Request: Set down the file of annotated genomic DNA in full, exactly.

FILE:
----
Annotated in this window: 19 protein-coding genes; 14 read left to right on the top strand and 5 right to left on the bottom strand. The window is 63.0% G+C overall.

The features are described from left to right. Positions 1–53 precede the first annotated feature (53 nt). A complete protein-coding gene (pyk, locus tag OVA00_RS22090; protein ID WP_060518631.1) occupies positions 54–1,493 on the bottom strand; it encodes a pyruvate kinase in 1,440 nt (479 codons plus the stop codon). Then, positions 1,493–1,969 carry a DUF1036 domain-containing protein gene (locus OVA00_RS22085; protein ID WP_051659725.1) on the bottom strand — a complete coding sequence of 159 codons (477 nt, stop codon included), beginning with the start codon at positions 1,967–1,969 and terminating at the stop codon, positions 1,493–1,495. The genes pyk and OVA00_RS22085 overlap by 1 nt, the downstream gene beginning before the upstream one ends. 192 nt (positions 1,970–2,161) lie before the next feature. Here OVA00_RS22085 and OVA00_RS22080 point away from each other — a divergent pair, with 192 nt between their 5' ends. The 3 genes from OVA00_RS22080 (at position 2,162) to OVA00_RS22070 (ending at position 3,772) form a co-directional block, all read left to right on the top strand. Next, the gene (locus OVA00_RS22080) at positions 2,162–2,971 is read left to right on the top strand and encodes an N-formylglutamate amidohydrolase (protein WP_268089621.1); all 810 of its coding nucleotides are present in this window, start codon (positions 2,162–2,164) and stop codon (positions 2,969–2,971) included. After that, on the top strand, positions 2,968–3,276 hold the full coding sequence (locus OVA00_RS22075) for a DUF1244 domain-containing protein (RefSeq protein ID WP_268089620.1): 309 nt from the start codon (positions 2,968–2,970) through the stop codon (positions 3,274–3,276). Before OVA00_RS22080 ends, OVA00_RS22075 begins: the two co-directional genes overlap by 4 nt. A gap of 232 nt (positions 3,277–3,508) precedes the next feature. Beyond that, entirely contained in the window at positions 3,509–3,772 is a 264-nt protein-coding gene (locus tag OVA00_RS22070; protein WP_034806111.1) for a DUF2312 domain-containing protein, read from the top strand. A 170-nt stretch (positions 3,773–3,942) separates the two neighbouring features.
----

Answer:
Annotated in this window: 19 protein-coding genes; 14 read left to right on the top strand and 5 right to left on the bottom strand. The window is 63.0% G+C overall.

The features are described from left to right. Positions 1–53 precede the first annotated feature (53 nt). A complete protein-coding gene (pyk, locus tag OVA00_RS22090; protein ID WP_060518631.1) occupies positions 54–1,493 on the bottom strand; it encodes a pyruvate kinase in 1,440 nt (479 codons plus the stop codon). Then, positions 1,493–1,969 carry a DUF1036 domain-containing protein gene (locus OVA00_RS22085; protein ID WP_051659725.1) on the bottom strand — a complete coding sequence of 159 codons (477 nt, stop codon included), beginning with the start codon at positions 1,967–1,969 and terminating at the stop codon, positions 1,493–1,495. The genes pyk and OVA00_RS22085 overlap by 1 nt, the downstream gene beginning before the upstream one ends. 192 nt (positions 1,970–2,161) lie before the next feature. Here OVA00_RS22085 and OVA00_RS22080 point away from each other — a divergent pair, with 192 nt between their 5' ends. The 3 genes from OVA00_RS22080 (at position 2,162) to OVA00_RS22070 (ending at position 3,772) form a co-directional block, all read left to right on the top strand. Next, the gene (locus OVA00_RS22080) at positions 2,162–2,971 is read left to right on the top strand and encodes an N-formylglutamate amidohydrolase (protein WP_268089621.1); all 810 of its coding nucleotides are present in this window, start codon (positions 2,162–2,164) and stop codon (positions 2,969–2,971) included. After that, on the top strand, positions 2,968–3,276 hold the full coding sequence (locus OVA00_RS22075) for a DUF1244 domain-containing protein (RefSeq protein ID WP_268089620.1): 309 nt from the start codon (positions 2,968–2,970) through the stop codon (positions 3,274–3,276). Before OVA00_RS22080 ends, OVA00_RS22075 begins: the two co-directional genes overlap by 4 nt. A gap of 232 nt (positions 3,277–3,508) precedes the next feature. Beyond that, entirely contained in the window at positions 3,509–3,772 is a 264-nt protein-coding gene (locus tag OVA00_RS22070; protein WP_034806111.1) for a DUF2312 domain-containing protein, read from the top strand. A 170-nt stretch (positions 3,773–3,942) separates the two neighbouring features.